Mayor Michael Bell hopes Chinese investment will help revive his blue-collar city. He helped broker a deal to sell a chunk of Toledo's waterfront to Chinese investors. Host Michel Martin and Mayor Bell discuss investments with China and what he thinks President Obama and China President Xi Jinping can accomplish during their U.S. visit.
One of the last things Alaska Gov. Walter Hickel did before he resigned to join the Nixon Cabinet was to fill a Senate vacancy caused by the December 1968 death of E.L. Bartlett, a Democrat. Hickel picked a GOP state representative by the name of Ted Stevens. Stevens, who only months before lost a Republican primary bid for a different seat, went on to serve more than 40 years in the Senate, longer than any Republican in history. Appointing Stevens was by any definition a good move.
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The Whitehouse has announced that President Obama's National Security Advisor is resigning and he will be replaced by Susan Rice, the U.S. Ambassador to the United Nations. NPR's Ron Elving is here to tell us more. Ron, some months ago, Ms. Rice was rumored to be nominated Secretary of State - that, of course, did not happen. So why don't you give us a quick fill on the back story.
United Nations Ambassador Susan Rice, a lightning rod for Republican critics of the Obama administration's handling of the September 2012 attack on a U.S. outpost in Benghazi, Libya, is moving into the post of national security adviser at the White House.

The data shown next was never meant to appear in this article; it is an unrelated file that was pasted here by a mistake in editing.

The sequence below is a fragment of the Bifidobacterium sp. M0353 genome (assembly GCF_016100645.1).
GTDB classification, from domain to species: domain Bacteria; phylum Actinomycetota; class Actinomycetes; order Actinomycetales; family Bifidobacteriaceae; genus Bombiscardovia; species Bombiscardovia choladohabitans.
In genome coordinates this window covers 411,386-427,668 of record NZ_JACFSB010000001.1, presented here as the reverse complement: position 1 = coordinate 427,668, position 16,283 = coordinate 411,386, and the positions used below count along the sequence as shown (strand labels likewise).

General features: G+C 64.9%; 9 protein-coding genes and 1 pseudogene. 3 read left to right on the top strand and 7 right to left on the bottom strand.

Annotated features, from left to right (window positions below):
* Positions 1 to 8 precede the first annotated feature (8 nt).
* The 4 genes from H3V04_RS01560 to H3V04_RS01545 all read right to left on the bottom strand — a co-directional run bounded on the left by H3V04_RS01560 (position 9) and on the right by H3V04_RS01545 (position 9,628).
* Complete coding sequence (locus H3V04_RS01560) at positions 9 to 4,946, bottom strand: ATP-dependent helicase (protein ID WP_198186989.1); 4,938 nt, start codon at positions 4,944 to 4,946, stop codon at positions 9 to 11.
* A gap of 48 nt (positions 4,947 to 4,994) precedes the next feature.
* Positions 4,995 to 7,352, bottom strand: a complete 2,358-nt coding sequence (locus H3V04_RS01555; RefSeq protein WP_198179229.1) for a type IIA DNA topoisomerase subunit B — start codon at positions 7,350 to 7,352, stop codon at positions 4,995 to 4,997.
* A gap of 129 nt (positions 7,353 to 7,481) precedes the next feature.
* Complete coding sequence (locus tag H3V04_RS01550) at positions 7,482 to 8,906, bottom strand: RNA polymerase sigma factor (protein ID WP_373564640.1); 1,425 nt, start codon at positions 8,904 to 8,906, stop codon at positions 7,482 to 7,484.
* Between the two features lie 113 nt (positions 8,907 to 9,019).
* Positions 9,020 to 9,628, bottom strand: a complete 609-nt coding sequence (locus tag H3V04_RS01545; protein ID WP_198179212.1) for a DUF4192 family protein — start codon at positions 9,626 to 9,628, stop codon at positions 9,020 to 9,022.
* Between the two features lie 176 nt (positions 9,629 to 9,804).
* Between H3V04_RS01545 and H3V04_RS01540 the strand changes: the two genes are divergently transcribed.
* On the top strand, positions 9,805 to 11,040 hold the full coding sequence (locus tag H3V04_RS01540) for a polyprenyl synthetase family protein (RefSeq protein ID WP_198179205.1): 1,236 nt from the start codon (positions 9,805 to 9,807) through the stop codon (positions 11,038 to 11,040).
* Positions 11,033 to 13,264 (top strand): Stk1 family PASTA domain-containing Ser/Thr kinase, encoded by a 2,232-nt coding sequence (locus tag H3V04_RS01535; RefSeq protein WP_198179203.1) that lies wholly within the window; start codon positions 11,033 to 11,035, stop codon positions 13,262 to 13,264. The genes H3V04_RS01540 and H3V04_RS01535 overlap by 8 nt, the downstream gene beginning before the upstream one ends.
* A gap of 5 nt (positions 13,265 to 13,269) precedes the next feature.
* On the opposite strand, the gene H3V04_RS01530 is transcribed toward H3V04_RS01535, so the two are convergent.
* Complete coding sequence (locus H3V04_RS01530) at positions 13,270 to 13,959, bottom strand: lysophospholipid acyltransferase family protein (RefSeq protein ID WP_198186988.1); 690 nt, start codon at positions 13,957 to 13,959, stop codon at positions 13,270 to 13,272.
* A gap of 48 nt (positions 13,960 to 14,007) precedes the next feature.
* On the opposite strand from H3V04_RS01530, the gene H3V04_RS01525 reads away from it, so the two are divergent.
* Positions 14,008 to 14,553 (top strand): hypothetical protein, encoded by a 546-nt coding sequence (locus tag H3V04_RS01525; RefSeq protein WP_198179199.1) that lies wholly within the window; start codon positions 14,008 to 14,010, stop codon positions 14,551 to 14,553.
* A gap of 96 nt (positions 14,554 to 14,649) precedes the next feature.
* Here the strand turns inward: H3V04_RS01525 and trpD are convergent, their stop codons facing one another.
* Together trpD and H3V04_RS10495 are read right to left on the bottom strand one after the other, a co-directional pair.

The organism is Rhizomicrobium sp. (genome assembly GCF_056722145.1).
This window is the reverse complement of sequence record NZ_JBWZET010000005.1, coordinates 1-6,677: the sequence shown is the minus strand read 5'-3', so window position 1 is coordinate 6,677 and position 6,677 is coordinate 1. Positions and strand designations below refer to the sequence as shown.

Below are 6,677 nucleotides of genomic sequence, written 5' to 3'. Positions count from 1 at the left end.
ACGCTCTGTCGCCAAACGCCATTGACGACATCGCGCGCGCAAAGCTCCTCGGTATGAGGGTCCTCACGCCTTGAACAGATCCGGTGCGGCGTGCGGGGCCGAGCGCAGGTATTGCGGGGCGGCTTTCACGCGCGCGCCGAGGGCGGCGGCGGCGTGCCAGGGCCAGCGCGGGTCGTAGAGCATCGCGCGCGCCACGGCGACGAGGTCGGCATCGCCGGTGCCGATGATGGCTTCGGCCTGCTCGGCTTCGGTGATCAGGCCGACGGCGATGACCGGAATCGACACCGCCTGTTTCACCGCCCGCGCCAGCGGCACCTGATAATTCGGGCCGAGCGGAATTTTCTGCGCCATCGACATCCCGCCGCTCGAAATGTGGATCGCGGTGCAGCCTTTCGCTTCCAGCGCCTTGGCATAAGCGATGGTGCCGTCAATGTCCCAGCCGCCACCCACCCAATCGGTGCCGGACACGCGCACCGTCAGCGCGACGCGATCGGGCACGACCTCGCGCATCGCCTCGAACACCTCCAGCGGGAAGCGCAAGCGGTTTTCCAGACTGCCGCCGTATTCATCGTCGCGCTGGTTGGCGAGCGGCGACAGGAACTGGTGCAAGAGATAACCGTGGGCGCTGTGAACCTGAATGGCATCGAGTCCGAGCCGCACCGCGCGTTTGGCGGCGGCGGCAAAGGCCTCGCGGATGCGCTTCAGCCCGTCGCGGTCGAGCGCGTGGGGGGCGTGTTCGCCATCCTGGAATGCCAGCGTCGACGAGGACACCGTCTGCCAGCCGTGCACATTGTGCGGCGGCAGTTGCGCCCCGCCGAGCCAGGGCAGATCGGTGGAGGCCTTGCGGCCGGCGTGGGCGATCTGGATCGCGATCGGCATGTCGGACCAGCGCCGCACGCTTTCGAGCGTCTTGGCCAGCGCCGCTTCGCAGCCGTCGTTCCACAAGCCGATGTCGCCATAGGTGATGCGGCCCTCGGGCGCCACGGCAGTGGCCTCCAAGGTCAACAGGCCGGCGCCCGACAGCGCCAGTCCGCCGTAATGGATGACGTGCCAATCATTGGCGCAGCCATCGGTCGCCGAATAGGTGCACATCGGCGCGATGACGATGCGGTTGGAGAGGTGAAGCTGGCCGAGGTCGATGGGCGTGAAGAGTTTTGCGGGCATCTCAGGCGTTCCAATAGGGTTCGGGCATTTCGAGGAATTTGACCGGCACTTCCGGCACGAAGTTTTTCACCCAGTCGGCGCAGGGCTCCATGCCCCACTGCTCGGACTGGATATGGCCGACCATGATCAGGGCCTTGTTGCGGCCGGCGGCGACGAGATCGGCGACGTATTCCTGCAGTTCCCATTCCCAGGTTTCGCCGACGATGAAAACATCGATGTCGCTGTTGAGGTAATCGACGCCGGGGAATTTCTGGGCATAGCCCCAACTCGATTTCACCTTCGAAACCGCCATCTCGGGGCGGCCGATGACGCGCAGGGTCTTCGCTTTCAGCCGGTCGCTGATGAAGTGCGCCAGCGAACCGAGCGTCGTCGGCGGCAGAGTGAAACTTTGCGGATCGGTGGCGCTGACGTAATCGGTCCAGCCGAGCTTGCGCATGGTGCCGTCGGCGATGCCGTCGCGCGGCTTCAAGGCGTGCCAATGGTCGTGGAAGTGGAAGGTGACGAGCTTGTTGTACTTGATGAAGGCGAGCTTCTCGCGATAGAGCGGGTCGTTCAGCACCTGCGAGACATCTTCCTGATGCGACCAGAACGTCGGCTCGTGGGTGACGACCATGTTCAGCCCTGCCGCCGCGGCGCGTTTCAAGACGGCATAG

That's what a White House official tells NPR's Ari Shapiro — echoing reports earlier Wednesday morning from The Associated Press and other news outlets.
The comedian in question is Marc Maron. He does a popular podcast, called WTF, out of his garage in California. It's an interview show, with other comedians and artists. Maron recently found an extraordinary letter in his mailbox. This letter said, basically, that by doing his podcast, out of his garage, he was violating a technology patent. His podcast was, according to the letter, illegal.
"They sent a copy of the patent with this letter," Maron says, "which looks like a large bunch of legal gibberish."
The nation's top military leaders came to Capitol Hill on Tuesday primed to defend their ability to handle, in their chain of command, the sexual assault scandal that has engulfed the armed services.
But the dramatic faceoff with the Senate Armed Services Committee — in particular two of its female members — appeared to only deepen the chasm between the four-star brass and those who want significant change in a system that has failed victims for decades.
President Obama fired a warning shot Tuesday in the battle over Senate confirmations: He nominated three new judges to the powerful federal appeals court in Washington, and he challenged Senate Republicans not to stand in their way.
Obama complained about procedural roadblocks that have tied up many of his previous nominees — sometimes for years.